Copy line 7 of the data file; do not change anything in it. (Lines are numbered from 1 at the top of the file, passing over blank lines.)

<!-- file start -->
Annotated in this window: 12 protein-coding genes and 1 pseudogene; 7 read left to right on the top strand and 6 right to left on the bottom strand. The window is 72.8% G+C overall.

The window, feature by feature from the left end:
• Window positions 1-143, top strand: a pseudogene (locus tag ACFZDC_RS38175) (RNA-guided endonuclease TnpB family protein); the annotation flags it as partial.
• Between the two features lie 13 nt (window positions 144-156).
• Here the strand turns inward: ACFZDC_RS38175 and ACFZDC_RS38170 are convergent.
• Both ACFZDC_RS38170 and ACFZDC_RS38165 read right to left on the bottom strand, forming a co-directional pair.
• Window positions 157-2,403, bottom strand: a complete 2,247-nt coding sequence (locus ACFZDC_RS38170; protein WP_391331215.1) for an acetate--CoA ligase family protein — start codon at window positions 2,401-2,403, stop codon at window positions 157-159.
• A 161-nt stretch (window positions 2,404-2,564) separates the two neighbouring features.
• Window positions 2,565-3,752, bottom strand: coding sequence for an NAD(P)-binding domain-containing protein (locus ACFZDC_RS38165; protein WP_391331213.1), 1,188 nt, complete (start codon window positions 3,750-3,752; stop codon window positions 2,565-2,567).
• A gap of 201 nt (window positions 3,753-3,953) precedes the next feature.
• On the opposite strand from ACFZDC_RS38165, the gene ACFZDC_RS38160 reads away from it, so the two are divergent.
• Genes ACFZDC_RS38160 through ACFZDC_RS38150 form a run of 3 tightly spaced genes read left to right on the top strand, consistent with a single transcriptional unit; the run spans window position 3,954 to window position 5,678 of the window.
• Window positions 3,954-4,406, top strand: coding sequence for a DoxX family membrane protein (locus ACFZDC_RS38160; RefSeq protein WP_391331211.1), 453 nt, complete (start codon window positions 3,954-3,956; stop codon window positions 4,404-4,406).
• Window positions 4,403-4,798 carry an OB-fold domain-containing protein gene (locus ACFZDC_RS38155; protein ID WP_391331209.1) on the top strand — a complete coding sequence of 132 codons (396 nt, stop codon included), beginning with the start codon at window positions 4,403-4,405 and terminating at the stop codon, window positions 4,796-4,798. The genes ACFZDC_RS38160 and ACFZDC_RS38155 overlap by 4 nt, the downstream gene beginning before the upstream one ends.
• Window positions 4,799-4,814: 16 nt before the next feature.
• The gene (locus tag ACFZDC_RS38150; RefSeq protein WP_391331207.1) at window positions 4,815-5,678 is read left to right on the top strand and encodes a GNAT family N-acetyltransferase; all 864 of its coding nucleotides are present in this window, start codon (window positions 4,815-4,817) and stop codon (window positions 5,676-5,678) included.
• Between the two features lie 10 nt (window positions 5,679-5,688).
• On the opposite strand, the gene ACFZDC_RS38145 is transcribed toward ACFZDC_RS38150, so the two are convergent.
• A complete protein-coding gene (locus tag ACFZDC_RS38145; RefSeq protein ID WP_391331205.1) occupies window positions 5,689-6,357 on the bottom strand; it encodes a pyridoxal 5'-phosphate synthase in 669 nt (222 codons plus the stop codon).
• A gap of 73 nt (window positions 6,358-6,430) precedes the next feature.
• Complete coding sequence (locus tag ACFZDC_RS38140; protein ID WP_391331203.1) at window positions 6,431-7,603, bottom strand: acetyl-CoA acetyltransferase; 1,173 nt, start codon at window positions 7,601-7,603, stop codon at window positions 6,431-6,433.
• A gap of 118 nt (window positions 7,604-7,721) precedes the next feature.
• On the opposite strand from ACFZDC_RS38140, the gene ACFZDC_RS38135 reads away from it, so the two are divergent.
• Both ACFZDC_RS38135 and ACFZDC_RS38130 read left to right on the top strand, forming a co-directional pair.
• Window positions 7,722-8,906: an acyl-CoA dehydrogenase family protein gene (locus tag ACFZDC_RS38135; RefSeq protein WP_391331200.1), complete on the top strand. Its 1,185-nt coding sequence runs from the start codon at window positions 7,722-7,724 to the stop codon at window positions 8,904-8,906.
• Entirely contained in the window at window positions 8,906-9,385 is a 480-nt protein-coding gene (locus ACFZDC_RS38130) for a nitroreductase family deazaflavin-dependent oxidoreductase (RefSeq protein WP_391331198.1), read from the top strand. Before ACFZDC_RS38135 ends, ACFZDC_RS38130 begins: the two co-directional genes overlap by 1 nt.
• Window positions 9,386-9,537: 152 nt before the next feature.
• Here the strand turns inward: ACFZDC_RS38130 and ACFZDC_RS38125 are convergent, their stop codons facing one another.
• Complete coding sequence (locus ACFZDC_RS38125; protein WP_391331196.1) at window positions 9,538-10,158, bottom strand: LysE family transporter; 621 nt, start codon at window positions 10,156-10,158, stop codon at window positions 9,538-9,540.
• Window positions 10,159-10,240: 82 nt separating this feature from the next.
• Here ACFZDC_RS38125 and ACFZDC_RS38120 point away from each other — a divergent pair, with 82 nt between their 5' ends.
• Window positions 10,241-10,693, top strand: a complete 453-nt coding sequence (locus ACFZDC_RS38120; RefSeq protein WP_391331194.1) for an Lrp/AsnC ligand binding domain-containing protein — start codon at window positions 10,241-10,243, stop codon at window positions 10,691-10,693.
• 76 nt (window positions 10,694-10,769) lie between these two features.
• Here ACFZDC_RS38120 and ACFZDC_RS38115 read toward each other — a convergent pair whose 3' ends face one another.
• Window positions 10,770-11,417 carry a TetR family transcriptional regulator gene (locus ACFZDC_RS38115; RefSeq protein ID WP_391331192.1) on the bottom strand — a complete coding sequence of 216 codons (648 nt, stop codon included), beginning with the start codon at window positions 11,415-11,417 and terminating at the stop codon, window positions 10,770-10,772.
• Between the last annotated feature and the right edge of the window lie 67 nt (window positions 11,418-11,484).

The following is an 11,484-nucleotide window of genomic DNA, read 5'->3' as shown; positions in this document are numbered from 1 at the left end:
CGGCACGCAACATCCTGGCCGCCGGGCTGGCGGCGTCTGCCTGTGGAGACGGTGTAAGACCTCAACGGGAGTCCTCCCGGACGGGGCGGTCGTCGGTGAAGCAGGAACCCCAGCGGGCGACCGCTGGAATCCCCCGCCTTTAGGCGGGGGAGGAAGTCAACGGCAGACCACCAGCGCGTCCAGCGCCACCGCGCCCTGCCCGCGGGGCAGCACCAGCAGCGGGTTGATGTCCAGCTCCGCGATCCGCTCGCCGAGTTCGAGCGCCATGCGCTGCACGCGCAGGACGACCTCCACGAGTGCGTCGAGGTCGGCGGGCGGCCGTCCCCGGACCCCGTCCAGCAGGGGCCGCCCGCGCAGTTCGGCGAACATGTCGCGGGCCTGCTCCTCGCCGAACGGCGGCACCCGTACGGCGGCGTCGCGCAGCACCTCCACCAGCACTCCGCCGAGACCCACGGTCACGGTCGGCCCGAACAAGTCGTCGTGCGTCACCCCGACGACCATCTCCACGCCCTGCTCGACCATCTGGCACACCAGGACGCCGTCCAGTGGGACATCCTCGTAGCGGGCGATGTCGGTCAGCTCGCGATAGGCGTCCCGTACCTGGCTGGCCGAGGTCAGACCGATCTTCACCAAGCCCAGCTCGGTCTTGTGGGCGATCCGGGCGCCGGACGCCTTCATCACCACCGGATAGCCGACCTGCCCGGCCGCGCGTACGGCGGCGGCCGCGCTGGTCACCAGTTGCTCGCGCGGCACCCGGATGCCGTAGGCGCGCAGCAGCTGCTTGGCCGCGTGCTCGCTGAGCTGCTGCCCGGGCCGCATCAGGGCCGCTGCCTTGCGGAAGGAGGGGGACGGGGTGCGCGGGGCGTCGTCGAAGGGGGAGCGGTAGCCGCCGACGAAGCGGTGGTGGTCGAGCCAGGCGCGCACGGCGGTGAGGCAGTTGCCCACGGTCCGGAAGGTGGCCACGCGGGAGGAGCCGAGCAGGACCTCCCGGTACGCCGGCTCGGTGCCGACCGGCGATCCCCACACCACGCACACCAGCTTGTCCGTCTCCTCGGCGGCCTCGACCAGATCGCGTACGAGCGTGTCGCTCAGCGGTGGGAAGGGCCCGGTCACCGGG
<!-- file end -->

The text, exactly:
• Window positions 157-2,403, bottom strand: a complete 2,247-nt coding sequence (locus ACFZDC_RS38170; protein WP_391331215.1) for an acetate--CoA ligase family protein — start codon at window positions 2,401-2,403, stop codon at window positions 157-159.